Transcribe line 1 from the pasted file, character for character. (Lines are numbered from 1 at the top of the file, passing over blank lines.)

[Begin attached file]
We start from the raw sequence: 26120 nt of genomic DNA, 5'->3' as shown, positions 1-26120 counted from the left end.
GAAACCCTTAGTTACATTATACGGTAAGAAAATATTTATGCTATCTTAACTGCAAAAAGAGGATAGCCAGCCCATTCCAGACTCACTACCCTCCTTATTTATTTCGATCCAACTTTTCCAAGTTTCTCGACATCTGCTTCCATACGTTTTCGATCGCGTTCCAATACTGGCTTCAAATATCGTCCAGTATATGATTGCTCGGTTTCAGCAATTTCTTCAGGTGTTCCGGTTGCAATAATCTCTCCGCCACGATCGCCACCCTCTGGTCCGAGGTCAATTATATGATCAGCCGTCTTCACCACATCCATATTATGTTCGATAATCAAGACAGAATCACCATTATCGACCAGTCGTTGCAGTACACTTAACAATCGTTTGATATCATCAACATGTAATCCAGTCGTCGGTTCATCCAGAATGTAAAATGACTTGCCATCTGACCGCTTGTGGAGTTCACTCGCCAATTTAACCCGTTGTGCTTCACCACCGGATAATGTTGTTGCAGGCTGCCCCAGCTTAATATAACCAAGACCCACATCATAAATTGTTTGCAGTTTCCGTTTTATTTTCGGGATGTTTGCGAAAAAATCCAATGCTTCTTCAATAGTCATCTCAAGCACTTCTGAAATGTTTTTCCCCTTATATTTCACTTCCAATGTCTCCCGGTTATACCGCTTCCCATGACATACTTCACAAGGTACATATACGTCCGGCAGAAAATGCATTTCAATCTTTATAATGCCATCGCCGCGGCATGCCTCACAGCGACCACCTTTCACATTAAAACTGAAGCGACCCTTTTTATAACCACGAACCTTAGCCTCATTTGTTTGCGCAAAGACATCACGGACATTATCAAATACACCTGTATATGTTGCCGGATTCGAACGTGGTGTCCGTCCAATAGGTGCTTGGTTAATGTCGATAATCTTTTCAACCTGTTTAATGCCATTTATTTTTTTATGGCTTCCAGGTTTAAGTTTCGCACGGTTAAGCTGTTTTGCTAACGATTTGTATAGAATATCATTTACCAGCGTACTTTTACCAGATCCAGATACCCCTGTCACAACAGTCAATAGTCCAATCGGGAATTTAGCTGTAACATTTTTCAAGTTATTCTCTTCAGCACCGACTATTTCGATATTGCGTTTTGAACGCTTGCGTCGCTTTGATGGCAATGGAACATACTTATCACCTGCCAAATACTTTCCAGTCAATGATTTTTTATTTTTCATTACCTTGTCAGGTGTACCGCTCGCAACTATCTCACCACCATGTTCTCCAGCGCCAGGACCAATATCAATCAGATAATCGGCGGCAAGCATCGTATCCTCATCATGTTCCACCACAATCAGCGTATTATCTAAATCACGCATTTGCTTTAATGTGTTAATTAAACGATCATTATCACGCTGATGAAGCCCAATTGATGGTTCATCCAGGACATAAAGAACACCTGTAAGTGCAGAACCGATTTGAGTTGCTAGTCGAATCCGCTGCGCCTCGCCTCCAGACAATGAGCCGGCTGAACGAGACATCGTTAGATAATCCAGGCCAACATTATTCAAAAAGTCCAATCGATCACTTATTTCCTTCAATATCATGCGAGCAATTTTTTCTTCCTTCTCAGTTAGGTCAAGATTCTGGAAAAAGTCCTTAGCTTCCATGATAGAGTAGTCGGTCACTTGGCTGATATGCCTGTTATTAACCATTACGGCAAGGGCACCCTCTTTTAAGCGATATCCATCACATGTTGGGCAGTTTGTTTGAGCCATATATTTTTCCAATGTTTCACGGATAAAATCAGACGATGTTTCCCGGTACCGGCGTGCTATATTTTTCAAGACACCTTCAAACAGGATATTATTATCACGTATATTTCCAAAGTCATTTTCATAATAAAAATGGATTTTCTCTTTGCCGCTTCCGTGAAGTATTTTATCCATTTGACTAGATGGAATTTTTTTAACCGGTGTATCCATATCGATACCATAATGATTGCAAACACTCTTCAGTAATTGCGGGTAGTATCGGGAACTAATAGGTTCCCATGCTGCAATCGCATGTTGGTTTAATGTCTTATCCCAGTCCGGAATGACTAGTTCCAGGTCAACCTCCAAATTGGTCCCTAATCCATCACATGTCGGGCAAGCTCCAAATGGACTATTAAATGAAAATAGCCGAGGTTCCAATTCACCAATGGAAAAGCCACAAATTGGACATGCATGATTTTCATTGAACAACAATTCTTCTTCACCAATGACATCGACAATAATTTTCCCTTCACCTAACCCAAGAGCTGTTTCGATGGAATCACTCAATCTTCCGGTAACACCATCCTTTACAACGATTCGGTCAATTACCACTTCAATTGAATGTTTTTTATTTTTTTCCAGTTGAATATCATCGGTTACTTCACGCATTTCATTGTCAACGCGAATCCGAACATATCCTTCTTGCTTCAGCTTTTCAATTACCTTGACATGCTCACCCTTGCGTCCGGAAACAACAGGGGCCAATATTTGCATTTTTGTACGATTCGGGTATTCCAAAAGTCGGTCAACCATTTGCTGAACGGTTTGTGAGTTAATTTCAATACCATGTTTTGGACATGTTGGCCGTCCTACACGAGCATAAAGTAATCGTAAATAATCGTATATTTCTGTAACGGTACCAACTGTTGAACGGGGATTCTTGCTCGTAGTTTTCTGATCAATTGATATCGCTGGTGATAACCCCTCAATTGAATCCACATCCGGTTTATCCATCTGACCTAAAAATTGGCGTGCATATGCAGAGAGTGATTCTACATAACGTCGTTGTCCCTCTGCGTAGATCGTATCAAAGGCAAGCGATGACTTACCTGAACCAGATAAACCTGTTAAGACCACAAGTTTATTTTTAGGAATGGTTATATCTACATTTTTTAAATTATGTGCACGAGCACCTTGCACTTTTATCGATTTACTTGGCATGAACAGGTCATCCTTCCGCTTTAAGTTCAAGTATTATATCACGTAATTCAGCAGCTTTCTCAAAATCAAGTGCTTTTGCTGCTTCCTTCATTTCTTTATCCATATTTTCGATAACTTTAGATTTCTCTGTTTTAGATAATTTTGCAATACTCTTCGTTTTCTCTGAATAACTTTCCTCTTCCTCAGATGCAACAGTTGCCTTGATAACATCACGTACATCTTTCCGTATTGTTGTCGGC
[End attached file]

We start from the raw sequence: 26120 nt of genomic DNA, 5'->3' as shown, positions 1-26120 counted from the left end.